“I doubt not God is good, well-meaning, kind. And did He stoop to quibble could tell why the little buried mole continues blind, why flesh that mirrors Him must some day die, make plain the reason tortured Tantalus is baited by the fickle fruit, declare if merely brute caprice dooms Sysyphus to struggle up a never ending stair. Inscrutable His ways are, and immune to catechism by a mind too strewn with petty cares to slightly understand what awful brain compels His awful hand. Yet do I marvel at this curious thing: to make a poet black and bid him sing!”
To Not Fix Ourselves
Being so used to evaluating and fixing ourselves every time awareness occurs, it seems difficult to conceive of being-in-that-awareness and resting at the same time. But it is not so difficult. It is no fantasy. And it takes no special fixing. It doesn’t even take doing.
It takes perhaps some kind of allowing, allowing oneself to give up. But not suicide. It takes allowing of relaxation, but not lethargy. It takes acceptance, but not passivity. It takes simply being. But even that seems difficult. To simply be, to fully, dynamically, energetically be, and not do anything about it. It seems perhaps that the delusion is too firmly entrenched and sanity too incomprehensible. Sometimes it seems impossible.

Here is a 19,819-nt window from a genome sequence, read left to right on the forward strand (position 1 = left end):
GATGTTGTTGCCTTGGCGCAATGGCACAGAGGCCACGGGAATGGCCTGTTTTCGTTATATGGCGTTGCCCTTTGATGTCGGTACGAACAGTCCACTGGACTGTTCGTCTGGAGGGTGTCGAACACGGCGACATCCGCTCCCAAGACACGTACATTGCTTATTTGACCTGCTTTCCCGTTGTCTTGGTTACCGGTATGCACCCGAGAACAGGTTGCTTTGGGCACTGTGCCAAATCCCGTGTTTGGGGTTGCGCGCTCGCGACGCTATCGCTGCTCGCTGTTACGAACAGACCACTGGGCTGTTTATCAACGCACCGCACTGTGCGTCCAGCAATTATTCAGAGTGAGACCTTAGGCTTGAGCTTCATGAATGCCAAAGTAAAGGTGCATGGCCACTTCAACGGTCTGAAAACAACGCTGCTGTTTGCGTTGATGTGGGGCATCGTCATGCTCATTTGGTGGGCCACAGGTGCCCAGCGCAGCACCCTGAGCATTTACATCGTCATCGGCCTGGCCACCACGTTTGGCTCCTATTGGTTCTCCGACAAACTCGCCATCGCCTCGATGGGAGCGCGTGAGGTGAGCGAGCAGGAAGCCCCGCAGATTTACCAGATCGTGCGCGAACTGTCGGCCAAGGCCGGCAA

Still, there is always room for great hope…. In the early years of life, giving up usually takes the form of faith. A leaping forward into a belief that one is loved, accepted, forgiven and redeemed just as one is, with nothing special needing to be done. In later years, giving up more often comes from despair. From the wisdom of realizing that no amount of continuing effort, no amount of fixing, will enable one to ‘get it all together.’ Despair then is forever a doorway to life.
It must be an act of grace, or of something beyond the individual will, which enables certain people to give up at certain times. Whether the giving up occurs gradually or swiftly, with great fanfare or absolute stillness, giving up is not something that can willfully be done. It can be allowed or it can be resisted, but it cannot be done. And that is where hope lies. Not hope in continuing effort, but hope for some kind of mercy.
Source: Simply Sane
An engaging article by Rhonda Mawhood Lee at Duke’s “Faith and Leadership” can be found here, on the importance of Pentecost in challenging our nationalist, ethnic, and other assumptions. One quote:
“The biblical witness tells me the Spirit sends them: invitations to listen for truths spoken in an unfamiliar accent, to sing a familiar song to a new melody, to hear a Bible story narrated from a perspective I’d rather ignore because it threatens my understanding of the world.
God offers these invitations not because the church is one more diversity program to be tweaked according to the latest census data but because the messianic age has come. The reign of Babel has ended, and Jesus Christ’s followers are called to proclaim that reality.”